I don’t like the lack of a player number indicator (like the 4 bars on around the menu button on the 360) although that’s a small issue which would be fine if Kinect wasn’t such a POS. I don’t like the finish and I don’t like the way the triggers intent into their controller shell near the top. They also dropout randomly (every 5 hours or so) despite my Xbone being about 5 ft away in the same spot my 360 was.

    The rumble is great though, even if one of my controllers has a squeaky motor.

    Kinect is a steaming pile and I agree with all your thoughts. “Record that” IS the only good feature of it.

    Also just for the record (for the 5000th time):

    • 🙂 I’m with you on the Custom soundtracks. Playing Battlefield 4 and playing music on a tinny blutooth speaker with my iphone is not next-gen!

  • I decided last night I wasn’t going to get Watch Dogs on the 360, watching a comparison video I could see the differences (mostly with trees, water and surface textures)

    I’ve got a backlog of about 12 disc games and probably double that number of digital games and quite feasibly Dark Souls will keep me amused for the rest of this year (much like I played San Andreas for a whole year before buying the 360!)

    Hopefully E3 will give me a better idea of which one to get – I don’t care about resolution so much as the games so it’s over to the two companies to show how they can differentiate themselves in time for Xmas!

  • Count me lucky but I have never had a single issue with kinect. I only use it for voice commands but it always understands me and rarely do I have to repeat myself. Maybe I just have really good annunciation..?

    • Wow, that’s really weird.

      I’ve had all kinds of friends and family try to communicate with it and even the best of them can’t get it to respond more than 70% of the time, myself included.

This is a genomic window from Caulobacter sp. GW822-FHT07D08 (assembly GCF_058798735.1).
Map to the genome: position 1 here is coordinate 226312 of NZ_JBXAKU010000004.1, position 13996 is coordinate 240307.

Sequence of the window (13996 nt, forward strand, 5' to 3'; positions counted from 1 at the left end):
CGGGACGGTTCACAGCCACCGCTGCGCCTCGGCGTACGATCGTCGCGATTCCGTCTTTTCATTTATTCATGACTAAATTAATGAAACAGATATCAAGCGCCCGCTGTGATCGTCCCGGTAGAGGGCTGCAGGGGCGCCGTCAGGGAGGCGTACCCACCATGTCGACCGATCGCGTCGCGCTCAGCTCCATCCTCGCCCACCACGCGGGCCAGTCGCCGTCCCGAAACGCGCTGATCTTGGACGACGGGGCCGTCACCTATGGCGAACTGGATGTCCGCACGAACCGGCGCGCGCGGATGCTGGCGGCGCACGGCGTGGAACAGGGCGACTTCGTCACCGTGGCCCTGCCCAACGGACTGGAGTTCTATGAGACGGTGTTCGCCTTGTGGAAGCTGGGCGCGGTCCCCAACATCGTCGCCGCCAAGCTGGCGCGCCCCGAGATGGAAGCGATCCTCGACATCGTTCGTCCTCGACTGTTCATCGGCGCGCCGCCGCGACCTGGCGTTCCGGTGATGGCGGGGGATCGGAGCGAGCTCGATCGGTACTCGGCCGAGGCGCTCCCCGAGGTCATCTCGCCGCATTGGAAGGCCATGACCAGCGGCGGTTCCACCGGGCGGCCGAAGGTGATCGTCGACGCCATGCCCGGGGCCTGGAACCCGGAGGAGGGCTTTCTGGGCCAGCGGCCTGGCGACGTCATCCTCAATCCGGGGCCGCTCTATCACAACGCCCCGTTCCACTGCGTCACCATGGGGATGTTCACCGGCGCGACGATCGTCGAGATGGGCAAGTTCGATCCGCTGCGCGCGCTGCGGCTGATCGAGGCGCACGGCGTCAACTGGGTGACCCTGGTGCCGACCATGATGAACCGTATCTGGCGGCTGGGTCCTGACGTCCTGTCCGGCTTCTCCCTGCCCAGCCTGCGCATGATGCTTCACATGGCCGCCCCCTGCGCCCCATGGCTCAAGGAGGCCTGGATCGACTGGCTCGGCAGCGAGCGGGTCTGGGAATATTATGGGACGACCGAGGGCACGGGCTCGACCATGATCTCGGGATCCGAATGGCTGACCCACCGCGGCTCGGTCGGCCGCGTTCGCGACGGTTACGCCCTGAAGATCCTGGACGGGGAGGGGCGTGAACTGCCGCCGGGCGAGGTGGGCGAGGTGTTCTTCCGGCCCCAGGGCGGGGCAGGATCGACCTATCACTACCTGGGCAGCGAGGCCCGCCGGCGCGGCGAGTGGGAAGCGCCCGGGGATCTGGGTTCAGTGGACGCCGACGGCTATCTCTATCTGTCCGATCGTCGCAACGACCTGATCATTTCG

“Xbox record that” and “Xbox pause” work most of the time, but it’s not much good saving a button press (the pause button) if it then un-pauses my game from the sound of the fridge closing.

      I find that if I pause in an action game to check a football score or something like that there’s every chance I’ll switch back to the Xbone 10 minutes later only to find that the console has found a reason to unpause and I’m now dead.

      It’s the same as the “auto” login that never f*cking works and when it does often takes forever. Take something that you take for granted (pausing), add totally unnecessary novelty features and end up breaking an unbreakable system.

      • I most certainly must have lucked out with mine!

        WIll admit to having the auto login fail a few times but it hasn’t bothered me to much as it always understands me when I say “Xbox sign in” then “Choose this user”.

        I am so glad it does work well for me though as I can’t fathom navagating that UI with just the controller!

  • I bought my Xbone on day one, I was loving the FIFA 14 as at the time it felt like to me this is how I imagined FIFA should be. I have played a lot of Titanfall, Madden and Battlefield 4 but still keep coming back to the well of FIFA.

    I feel like I don’t get the most out of the Xbone though as I mostly use consoles for gaming, jumping on Youtube occasionally to watch Let’s Play’s. I watched an Xbone broadcast of someone playing Watch Dogs last night which was fun, so I think I may try and do this again for other games. I watched to Kill a Mockingbird with my partner last month, which the movie didn’t quite fit the screen of my T.V though which I’m not sure if that is a super old DVD’s problem or the Xbones fault so I don’t see myself watching movies on that for a while.

    I used the record feature for a while, but I found that a lot of times it stopped recording what I had wanted and going back to watch my videos took a while. I ended up with videos of me getting achievements for not doing much, and ones where I specifically wanted to record. Maybe a way of differentiating the two would make me more likely to use it again, but loved it when I was playing Battlefield 4 and recording match highlights!